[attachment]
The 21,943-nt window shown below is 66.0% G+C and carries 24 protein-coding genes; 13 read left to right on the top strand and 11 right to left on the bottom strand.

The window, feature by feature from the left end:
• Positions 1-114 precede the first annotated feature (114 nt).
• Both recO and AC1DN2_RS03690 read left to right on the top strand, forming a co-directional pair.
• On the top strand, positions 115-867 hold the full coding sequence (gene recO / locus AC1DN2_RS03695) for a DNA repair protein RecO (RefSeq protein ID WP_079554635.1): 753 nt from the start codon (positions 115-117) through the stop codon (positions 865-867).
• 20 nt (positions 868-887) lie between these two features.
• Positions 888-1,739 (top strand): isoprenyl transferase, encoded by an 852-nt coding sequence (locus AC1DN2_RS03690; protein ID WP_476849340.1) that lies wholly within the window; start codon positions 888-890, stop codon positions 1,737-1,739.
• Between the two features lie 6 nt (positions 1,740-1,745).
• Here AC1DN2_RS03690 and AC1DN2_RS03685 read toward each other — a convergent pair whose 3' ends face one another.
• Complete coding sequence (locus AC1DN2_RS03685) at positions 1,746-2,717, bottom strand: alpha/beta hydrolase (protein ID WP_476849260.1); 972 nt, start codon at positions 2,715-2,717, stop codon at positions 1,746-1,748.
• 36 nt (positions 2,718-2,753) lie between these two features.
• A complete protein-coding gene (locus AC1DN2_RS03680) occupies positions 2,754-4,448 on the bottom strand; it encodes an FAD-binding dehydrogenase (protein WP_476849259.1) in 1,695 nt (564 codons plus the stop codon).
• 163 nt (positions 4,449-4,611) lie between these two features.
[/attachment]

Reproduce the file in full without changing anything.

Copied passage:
The 21,943-nt window shown below is 66.0% G+C and carries 24 protein-coding genes; 13 read left to right on the top strand and 11 right to left on the bottom strand.

The window, feature by feature from the left end:
• Positions 1-114 precede the first annotated feature (114 nt).
• Both recO and AC1DN2_RS03690 read left to right on the top strand, forming a co-directional pair.
• On the top strand, positions 115-867 hold the full coding sequence (gene recO / locus AC1DN2_RS03695) for a DNA repair protein RecO (RefSeq protein ID WP_079554635.1): 753 nt from the start codon (positions 115-117) through the stop codon (positions 865-867).
• 20 nt (positions 868-887) lie between these two features.
• Positions 888-1,739 (top strand): isoprenyl transferase, encoded by an 852-nt coding sequence (locus AC1DN2_RS03690; protein ID WP_476849340.1) that lies wholly within the window; start codon positions 888-890, stop codon positions 1,737-1,739.
• Between the two features lie 6 nt (positions 1,740-1,745).
• Here AC1DN2_RS03690 and AC1DN2_RS03685 read toward each other — a convergent pair whose 3' ends face one another.
• Complete coding sequence (locus AC1DN2_RS03685) at positions 1,746-2,717, bottom strand: alpha/beta hydrolase (protein ID WP_476849260.1); 972 nt, start codon at positions 2,715-2,717, stop codon at positions 1,746-1,748.
• 36 nt (positions 2,718-2,753) lie between these two features.
• A complete protein-coding gene (locus AC1DN2_RS03680) occupies positions 2,754-4,448 on the bottom strand; it encodes an FAD-binding dehydrogenase (protein WP_476849259.1) in 1,695 nt (564 codons plus the stop codon).
• 163 nt (positions 4,449-4,611) lie between these two features.